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Seismic Blasting Devastates Ocean's Most Vital Organisms

By Francine Kershaw

Seismic airguns exploding in the ocean in search for oil and gas have devastating impacts on zooplankton, which are critical food sources for marine mammals, according to a new study in Nature. The blasting decimates one of the ocean's most vital groups of organisms over huge areas and may disrupt entire ecosystems.

And this devastating news comes on the heels of the National Marine Fisheries Service's proposal to authorize more than 90,000 miles of active seismic blasting. Based on the results of this study, the affected area would be approximately 135,000 square miles.

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A short-finned pilot whale hangs lifelessly in a California drift gillnet. NOAA

Trump Administration Denies Protection for Endangered Species Killed by Gillnets

The new federal administration withdrew a proposed rule Monday that would have protected endangered species—including whales, dolphins and sea turtles—caught and killed in the drift gillnet fishery targeting swordfish off California. Monday's decision demonstrates the administration's blatant disregard for recommendations of its own fishery advisors and reverses course on commitments made by the previous administration.

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Christian Aslund / Greenpeace

Trump Administration One Step Closer to Approving Seismic Airgun Blasting

The Trump administration issued Monday a draft Incidental Harassment Authorizations for seismic airgun blasting in the Atlantic Ocean, an extremely loud and dangerous process used to search for oil and gas deposits deep below the ocean's surface. By issuing these draft Incidental Harassment Authorizations for public comment, Oceana said the federal government is giving another gift to the oil industry—moving forward with the permitting process that gives geophysical companies permission to harm or disturb marine life in the pursuit of offshore oil.

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Never Before Seen Footage of Rare Cuvier’s Beaked Whales

Sea Shepherd's research vessel the R/V Martin Sheen returned to Mexico's Guadalupe Island to continue its study of Cuvier's beaked whales, capturing never before seen drone footage of these rare and elusive cetaceans.

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Minke whale stranding near Havergate Island in Suffolk. MCGA.

Factcheck: Whale Strandings and Offshore Wind Farms

By Simon Evans

Last Saturday, two dead whales washed up on the coast of Suffolk, in eastern England, and a third was spotted floating at sea.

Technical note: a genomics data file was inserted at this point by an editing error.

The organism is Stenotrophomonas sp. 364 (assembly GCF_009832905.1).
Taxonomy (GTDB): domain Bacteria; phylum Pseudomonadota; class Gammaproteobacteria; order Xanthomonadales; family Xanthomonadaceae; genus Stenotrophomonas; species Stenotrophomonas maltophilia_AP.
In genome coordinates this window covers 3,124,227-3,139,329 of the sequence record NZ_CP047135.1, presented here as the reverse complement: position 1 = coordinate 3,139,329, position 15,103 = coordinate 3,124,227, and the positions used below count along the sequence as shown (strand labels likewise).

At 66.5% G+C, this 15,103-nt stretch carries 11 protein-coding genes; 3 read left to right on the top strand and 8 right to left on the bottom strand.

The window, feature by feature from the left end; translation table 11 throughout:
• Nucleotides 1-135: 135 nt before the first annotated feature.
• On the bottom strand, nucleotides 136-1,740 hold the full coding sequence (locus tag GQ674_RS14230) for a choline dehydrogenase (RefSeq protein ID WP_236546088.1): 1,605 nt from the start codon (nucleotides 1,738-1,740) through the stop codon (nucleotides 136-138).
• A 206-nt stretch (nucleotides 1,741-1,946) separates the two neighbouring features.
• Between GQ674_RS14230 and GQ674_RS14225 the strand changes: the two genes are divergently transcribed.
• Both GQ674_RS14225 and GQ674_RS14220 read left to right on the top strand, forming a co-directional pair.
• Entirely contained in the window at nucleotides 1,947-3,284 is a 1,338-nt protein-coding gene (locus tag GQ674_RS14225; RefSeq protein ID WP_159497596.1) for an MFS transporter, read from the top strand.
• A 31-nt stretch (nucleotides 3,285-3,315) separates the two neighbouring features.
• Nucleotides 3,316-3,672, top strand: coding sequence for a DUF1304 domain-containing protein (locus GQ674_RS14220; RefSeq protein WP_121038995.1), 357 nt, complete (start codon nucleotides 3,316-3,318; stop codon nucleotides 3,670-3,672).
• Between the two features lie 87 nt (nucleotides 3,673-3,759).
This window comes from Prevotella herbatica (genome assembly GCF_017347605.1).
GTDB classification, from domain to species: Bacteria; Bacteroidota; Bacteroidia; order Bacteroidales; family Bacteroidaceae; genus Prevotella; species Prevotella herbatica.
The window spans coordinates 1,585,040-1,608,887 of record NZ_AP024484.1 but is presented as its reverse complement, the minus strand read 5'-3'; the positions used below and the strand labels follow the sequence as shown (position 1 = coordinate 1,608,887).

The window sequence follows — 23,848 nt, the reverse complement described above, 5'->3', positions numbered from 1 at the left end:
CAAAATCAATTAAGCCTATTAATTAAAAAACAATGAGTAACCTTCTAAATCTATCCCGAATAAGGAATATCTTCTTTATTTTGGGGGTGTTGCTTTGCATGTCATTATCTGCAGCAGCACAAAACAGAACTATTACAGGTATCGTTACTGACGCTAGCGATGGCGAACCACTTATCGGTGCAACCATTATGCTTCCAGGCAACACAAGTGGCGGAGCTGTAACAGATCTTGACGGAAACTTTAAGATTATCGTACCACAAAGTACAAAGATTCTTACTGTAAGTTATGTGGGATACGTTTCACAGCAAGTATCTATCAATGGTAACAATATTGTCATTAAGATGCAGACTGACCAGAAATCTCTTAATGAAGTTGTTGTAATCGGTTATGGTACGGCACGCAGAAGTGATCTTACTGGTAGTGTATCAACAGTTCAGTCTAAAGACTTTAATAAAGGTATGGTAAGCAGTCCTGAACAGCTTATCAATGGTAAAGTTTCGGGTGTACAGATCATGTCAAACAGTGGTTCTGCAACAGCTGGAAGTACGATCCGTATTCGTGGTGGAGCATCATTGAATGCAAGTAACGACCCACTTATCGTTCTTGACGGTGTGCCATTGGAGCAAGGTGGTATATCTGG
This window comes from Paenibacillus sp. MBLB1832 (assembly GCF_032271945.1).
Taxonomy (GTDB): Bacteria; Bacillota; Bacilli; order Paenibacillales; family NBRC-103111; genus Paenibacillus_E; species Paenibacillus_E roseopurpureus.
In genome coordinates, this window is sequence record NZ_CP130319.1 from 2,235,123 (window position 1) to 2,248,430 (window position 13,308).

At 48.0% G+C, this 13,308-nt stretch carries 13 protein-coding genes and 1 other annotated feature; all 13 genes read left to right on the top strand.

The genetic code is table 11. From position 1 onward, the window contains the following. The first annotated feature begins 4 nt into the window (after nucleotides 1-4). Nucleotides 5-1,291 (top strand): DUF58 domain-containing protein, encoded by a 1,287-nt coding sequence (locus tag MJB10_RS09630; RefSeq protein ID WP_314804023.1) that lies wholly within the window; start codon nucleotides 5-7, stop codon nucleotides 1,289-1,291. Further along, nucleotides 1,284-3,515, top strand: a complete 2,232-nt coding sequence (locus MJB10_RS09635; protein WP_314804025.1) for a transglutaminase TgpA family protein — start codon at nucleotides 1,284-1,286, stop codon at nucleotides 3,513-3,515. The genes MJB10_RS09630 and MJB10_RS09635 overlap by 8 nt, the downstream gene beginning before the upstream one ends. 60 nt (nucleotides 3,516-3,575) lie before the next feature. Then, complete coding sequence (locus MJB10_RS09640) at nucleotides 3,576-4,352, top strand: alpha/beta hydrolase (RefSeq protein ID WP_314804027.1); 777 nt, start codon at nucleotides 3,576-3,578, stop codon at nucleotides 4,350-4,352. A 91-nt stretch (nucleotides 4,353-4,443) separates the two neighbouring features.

What happened next illustrates how news can spread and evolve into misinformation, when reported by journalists rushing to publish before confirming basic facts or sourcing their own quotes.

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Vince Cinches

Giant 'Dead Whale' Is Haunting Reminder of Massive Plastic Pollution Problem

Greenpeace Philippines sent a strong message about plastic pollution with a giant "Dead Whale" art exhibit this month in Naic, Cavite. The 50-foot long whale replica, which was created from plastic waste, was positioned on the beach near the shoreline in Manila Bay.

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Captive dolphins at Marineland Antibes in France. John Clift

France Bans Captive Breeding of Dolphins and Whales While SeaWorld Still Invests in It

By Laura Bridgeman

The French government passed new legislation earlier this month aimed at phasing out all dolphin and whale captivity, a move that reflects growing public awareness and concern over the poor living conditions cetaceans are forced to endure in captivity.

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Video Reveals Clue to World's Most Mysterious Whales

Footage captured by aerial drones as part of a narwhal research camp in Tremblay Sound, Nunavut, is giving biologists new insights into the behavior of one of the world's most mysterious whales.

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John Bowler, RSPB Tiree

Monsanto PCBs May Leave Orca Pod 'Doomed to Extinction'

By Carey Wedler

The Guardian reported last Tuesday that Lulu, the full-grown whale who died, "was a member of the UK's last resident pod and a postmortem also showed she had never produced a calf. The pollutants, called PCBs, are known to cause infertility and these latest findings add to strong evidence that the pod is doomed to extinction."

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